Items of potential interest to government documents librarians or government information managers in Michigan. For more information contact Jon Harrison at email@example.com.
A bill banning college student athletes from forming unions is on its way to Gov. Rick Snyder after receiving final passage in the Michigan Senate Tuesday.
Without any discussion or committee hearings, the Senate voted 27-11, mostly along party lines, to pass the union ban.
"The issue of student athletes and unions is one that will require study, and the governor will give the bill a thorough review once it is presented to determine whether or not he should sign it into law," said Snyder's spokesman Dave Murray.
The bill, sponsored by state Rep. Al Pscholka, R-Stevensville, excludes university athletes from the definition of "public employees," which would bar them from forming unions.
For the full article, see Kathleen Gray, "Ban on college athlete unions heads to governor", Detroit Free Press, December 16, 2014.
The Michigan Senate is considering a bill that would strip residents of their right to sue over the “nuisance” of nearby wind turbines. It will likely get nowhere in the few days remaining in 2014, but could be reintroduced in 2015.
There have been many lawsuits in Michigan and other states brought against turbine operators for noise, vibrations, and flickering lights causing sleeplessness, headaches, and other physical symptoms, as well as economic loss, for nearby residents.
The legislation would protect developers and owners of these mammoth projects so long as they operate in compliance with local and state ordinances.
But creating a blanket protection for controversial energy projects is a hasty response to a developing problem.
For the full editorial, see "Don’t shield windmills", Detroit News, December 16, 2014.
“I had a team of people and their only job was to find me money,” said retired Maryland State Police Narcotics Commander Maj. Neill Franklin.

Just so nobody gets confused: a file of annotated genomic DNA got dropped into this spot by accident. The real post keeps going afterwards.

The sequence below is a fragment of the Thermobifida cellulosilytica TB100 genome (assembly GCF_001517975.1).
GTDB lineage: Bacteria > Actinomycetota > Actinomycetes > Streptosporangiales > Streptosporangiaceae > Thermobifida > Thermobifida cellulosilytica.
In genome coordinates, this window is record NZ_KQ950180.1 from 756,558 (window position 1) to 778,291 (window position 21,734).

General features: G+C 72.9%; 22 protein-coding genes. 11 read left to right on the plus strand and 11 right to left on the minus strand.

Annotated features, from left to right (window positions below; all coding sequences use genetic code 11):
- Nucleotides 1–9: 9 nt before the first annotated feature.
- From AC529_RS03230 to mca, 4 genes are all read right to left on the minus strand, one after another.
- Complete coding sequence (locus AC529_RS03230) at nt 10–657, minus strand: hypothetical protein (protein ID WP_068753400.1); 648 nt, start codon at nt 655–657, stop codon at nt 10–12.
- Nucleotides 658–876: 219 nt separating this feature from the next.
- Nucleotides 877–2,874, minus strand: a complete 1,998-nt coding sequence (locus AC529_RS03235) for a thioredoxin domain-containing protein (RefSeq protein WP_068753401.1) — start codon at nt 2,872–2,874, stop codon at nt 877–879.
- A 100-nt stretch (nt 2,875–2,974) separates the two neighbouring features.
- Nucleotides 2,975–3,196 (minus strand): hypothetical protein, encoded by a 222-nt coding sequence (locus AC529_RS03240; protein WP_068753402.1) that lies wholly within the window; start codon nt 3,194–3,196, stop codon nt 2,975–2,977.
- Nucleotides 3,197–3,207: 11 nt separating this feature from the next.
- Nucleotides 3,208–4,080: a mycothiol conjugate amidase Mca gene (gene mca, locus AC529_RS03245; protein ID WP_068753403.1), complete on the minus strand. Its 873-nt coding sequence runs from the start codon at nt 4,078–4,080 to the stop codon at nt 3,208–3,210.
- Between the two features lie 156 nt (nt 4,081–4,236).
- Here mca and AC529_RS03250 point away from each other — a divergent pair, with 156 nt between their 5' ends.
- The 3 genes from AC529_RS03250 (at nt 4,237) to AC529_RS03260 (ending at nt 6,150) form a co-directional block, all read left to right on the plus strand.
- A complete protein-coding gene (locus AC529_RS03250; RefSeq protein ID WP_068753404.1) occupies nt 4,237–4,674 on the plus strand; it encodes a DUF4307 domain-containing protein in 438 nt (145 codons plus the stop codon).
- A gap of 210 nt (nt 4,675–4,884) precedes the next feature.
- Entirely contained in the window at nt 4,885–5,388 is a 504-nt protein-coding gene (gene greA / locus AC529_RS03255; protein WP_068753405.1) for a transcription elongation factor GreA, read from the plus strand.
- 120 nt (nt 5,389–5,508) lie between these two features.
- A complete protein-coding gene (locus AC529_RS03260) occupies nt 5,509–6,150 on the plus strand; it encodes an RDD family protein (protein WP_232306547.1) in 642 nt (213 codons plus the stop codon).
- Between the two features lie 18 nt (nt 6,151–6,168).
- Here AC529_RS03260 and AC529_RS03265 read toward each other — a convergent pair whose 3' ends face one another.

Franklin is the executive director of LEAP, Law Enforcement Against Prohibition. He now travels the world speaking on behalf of legalizing marijuana.
It isn’t that the church-going, former undercover officer is a fan of the drug, but his 34 years in law enforcement have convinced him that the war on drugs has failed and is now mostly a money-making arm for police departments small and large.
For the full article, see Anne Schieber, "What are the Real Motives Behind Asset Seizures? Law enforcement veteran says its about the money while a lawmaker works to solve the problem", Michigan Capitol Confidential (CAPCon), Mackinac Center for Public Policy, December 16, 2014.
Michigan has traditionally supplied the city of Chicago with thousands of Christmas trees. Read on to learn about an early Christmas Tree Ship disaster and a recent posting about a 2011 Christmas Tree ship arriving in Chicago.
The Christmas Tree Ships, Michigan in Pictures, December 21, 2011.
Pasty Central Day in History, November 21.
Lives and Legends of the Christmas Tree Ships brings the maritime heritage of the Great Lakes to life, using the tragic story of the schooner Rouse Simmons as a porthole into the robust but often forgotten communities that thrived along Lake Michigan from the Civil War to World War I. Memorialized in songs, poems, fiction, and even a musical, the infamous ship that went down in a Thanksgiving storm while delivering Christmas trees to Chicago has long been shrouded in myth and legend. As a result, the larger story of the captain, crew, and affected communities has often been overlooked. Fred Neuschel delves into this everyday life of camaraderie, drudgery, ambition, and adventure—with tales of the Midwest’s burgeoning immigrant groups and rapid industrialization—to create a true story that is even more fascinating than the celebrated legends. For more information, see Fred Neuschel, Lives and legends of the Christmas tree ships, Ann Arbor : University of Michigan Press, c2007.
The Christmas Ship, Sault Ste. Marie Evening News, December 4, 2011.
Kinsley Scott Bingham (December 16, 1808 – October 5, 1861) was a U.S. Representative, a U.S. Senator, and the 11th Governor of the state of Michigan. Republicans will appreciate that his election started a quarter century of Republicans in the Michigan Governor's Office. Spartan fans will appreciate that the Farmer-Governor signed legislation creating a state agricultural college that today is known as Michigan State University.
Michigan Governors : Kinsley S. Bingham, Night Train Blog, August 11, 2010.
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